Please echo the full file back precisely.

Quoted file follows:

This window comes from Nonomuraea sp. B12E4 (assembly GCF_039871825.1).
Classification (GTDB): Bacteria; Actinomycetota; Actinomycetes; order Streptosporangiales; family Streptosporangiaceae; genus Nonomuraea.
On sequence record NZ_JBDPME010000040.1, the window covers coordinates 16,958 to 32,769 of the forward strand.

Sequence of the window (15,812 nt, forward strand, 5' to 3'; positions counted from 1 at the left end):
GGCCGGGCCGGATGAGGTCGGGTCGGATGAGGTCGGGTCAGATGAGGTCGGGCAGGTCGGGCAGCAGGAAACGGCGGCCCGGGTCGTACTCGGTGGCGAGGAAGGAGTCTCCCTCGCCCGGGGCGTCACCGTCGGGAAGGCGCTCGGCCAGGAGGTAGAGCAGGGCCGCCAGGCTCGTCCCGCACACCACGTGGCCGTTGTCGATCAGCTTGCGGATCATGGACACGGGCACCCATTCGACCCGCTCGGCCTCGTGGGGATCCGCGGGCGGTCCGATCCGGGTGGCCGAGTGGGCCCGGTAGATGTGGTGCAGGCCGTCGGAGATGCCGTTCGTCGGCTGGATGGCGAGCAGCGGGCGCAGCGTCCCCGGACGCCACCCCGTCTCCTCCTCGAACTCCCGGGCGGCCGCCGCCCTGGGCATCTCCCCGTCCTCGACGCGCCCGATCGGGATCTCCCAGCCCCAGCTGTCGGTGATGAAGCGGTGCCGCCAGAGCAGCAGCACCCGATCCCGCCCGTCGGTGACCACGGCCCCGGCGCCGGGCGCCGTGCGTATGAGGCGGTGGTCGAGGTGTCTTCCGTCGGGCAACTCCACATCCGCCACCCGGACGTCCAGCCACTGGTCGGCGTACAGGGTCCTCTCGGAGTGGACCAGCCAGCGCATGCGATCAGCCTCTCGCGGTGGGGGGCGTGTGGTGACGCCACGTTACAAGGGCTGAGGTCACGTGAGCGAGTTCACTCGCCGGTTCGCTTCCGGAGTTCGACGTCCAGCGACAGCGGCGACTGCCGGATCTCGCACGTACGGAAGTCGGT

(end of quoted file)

This window comes from Nonomuraea sp. B12E4 (assembly GCF_039871825.1).
Classification (GTDB): Bacteria; Actinomycetota; Actinomycetes; order Streptosporangiales; family Streptosporangiaceae; genus Nonomuraea.
On sequence record NZ_JBDPME010000040.1, the window covers coordinates 16,958 to 32,769 of the forward strand.

Sequence of the window (15,812 nt, forward strand, 5' to 3'; positions counted from 1 at the left end):
GGCCGGGCCGGATGAGGTCGGGTCGGATGAGGTCGGGTCAGATGAGGTCGGGCAGGTCGGGCAGCAGGAAACGGCGGCCCGGGTCGTACTCGGTGGCGAGGAAGGAGTCTCCCTCGCCCGGGGCGTCACCGTCGGGAAGGCGCTCGGCCAGGAGGTAGAGCAGGGCCGCCAGGCTCGTCCCGCACACCACGTGGCCGTTGTCGATCAGCTTGCGGATCATGGACACGGGCACCCATTCGACCCGCTCGGCCTCGTGGGGATCCGCGGGCGGTCCGATCCGGGTGGCCGAGTGGGCCCGGTAGATGTGGTGCAGGCCGTCGGAGATGCCGTTCGTCGGCTGGATGGCGAGCAGCGGGCGCAGCGTCCCCGGACGCCACCCCGTCTCCTCCTCGAACTCCCGGGCGGCCGCCGCCCTGGGCATCTCCCCGTCCTCGACGCGCCCGATCGGGATCTCCCAGCCCCAGCTGTCGGTGATGAAGCGGTGCCGCCAGAGCAGCAGCACCCGATCCCGCCCGTCGGTGACCACGGCCCCGGCGCCGGGCGCCGTGCGTATGAGGCGGTGGTCGAGGTGTCTTCCGTCGGGCAACTCCACATCCGCCACCCGGACGTCCAGCCACTGGTCGGCGTACAGGGTCCTCTCGGAGTGGACCAGCCAGCGCATGCGATCAGCCTCTCGCGGTGGGGGGCGTGTGGTGACGCCACGTTACAAGGGCTGAGGTCACGTGAGCGAGTTCACTCGCCGGTTCGCTTCCGGAGTTCGACGTCCAGCGACAGCGGCGACTGCCGGATCTCGCACGTACGGAAGTCGGT